When we think of evangelization, we might think of a person with a Bible tucked under an arm knocking on our doors and asking us if we have accepted Jesus as our personal Lord and Savior. Such examples of “spreading the Good News” may leave the average Catholic with an impoverished sense of what it means to evangelize. Some may even find themselves disinterested in the entire enterprise of spreading the Good News after just one pushy, negative encounter. Thankfully, the mission of evangelization is much broader and much more fulfilling than trying to convince another to believe what you believe.
When the Lord commands His friends to “go and make disciples of all nations” (Matthew 28:19), He doesn’t command them to become salesmen akin to the encyclopedia or vacuum peddlers of old. This is not to say that door-to-door evangelization is bad or that we should not boldly share our faith when the Holy Spirit prompts us. We would all do well as Catholics to be a bit bolder with our faith: speaking about our Savior openly, taking time off work to celebrate our holy days of obligation and advocating for our right to live out our beliefs (not trading freedom of religion for the anemic freedom of religious expression).
Still, our evangelization efforts tend to fall flat because we often forget what we’re about. Venerable Fulton Sheen once observed that Jesus’ ministry begins with a “come.” “Come and follow me and I will make you fishers of men” (Matthew 4:19), He tells His disciples. His public ministry ends with a “go.” Go make disciples of all nations. Dutiful Catholics may find themselves at risk of jumping too quickly into the activism of a “go,” before they have encountered the Lord. We would like to skip right to the end.
Take the image of fire. It is apt here because the source of the fruitfulness of the Church’s evangelization is the fire of the Holy Spirit that descends on Pentecost and inspires individual Christians to live the life of the Gospel. The work of evangelization could be visualized as setting the world on fire with the Holy Spirit: “I have come to set the world on fire, and how I wish it were already blazing!” (Luke 12:49). Importantly, the Lord provides neither flint nor tinder. The only way to set another on fire is for you to be on fire yourself, and this fire can only be caught. It cannot be set by our own power or effort. We catch the flame when we’ve encountered our Lord decisively in the sacraments, prayer and one another.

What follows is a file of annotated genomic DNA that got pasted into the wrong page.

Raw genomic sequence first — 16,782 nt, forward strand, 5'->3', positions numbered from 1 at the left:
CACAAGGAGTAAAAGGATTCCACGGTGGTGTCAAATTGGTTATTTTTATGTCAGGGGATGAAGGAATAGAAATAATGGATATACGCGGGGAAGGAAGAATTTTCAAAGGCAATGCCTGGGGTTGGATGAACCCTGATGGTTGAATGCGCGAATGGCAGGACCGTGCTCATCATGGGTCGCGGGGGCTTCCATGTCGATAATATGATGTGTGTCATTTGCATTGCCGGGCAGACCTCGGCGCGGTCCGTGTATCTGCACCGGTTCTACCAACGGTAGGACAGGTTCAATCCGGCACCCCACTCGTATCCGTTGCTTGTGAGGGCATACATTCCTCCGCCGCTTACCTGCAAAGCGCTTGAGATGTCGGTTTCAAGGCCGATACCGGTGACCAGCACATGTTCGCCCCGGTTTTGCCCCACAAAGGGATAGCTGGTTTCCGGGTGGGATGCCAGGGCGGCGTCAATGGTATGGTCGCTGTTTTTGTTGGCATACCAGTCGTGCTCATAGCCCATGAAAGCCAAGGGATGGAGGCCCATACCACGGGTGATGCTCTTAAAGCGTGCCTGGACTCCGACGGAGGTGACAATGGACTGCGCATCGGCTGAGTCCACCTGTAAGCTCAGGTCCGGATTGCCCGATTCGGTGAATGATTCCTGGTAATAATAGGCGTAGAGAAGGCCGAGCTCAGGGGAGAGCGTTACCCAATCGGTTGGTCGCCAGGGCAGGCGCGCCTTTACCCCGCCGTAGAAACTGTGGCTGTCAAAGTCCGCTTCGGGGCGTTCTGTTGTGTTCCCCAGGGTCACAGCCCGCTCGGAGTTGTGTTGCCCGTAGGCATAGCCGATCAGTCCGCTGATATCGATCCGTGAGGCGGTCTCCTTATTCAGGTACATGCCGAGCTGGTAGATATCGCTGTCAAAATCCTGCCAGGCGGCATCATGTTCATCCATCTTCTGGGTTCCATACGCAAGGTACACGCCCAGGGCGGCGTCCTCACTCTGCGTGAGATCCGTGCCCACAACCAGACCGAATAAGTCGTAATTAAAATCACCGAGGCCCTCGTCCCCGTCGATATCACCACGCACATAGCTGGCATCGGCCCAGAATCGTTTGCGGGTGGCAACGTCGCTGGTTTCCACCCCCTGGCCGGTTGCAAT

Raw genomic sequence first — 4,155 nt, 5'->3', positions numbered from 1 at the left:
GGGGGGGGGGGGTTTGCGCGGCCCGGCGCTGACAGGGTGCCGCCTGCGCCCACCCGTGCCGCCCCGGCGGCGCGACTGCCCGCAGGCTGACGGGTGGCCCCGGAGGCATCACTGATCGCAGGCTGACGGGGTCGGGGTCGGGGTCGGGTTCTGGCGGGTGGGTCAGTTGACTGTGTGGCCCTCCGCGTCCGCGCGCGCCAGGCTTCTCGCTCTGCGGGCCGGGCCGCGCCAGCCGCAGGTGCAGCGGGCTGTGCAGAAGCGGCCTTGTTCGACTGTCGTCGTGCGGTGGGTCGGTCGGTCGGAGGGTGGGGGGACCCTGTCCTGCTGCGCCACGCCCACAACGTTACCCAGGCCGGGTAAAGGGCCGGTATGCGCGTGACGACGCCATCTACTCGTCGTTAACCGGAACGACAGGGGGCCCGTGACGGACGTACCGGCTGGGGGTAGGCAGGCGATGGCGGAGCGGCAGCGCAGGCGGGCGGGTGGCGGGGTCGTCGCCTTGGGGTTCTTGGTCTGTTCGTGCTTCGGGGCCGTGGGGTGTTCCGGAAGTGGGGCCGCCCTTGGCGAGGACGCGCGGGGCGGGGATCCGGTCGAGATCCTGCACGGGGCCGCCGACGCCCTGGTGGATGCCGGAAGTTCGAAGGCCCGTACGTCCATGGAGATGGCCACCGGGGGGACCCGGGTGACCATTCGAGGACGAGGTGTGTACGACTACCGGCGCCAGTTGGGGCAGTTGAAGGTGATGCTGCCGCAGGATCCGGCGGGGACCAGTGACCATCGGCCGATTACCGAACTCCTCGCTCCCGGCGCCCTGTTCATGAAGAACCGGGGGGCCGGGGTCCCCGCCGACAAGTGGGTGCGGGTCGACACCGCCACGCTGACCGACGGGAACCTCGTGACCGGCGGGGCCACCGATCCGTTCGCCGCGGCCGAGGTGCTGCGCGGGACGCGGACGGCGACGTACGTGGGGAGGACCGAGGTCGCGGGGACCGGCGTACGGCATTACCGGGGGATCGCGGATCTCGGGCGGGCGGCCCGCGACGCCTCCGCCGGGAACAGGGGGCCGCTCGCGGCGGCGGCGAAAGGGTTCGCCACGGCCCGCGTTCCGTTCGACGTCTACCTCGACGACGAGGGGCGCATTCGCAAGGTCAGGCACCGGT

What can we do to evangelize? Hear the Lord bid us “come” so that we can be set afire with the flame of the Holy Spirit. Fire begets fire when the fuel is ready; you will not have to work arduously to evangelize if your heart is already ablaze. The best thing we can do to evangelize is to fall deeply in love with Jesus Christ and let Him take it from there. He will inspire us to share what we have received because it is simply too good to keep to ourselves.
Father Conor Sullivan is currently in residence at Immacolata Parish as he works for the Archdiocese of St. Louis, the Vocations Office and Kenrick-Glennon Seminary as a provisionally licensed psychologist.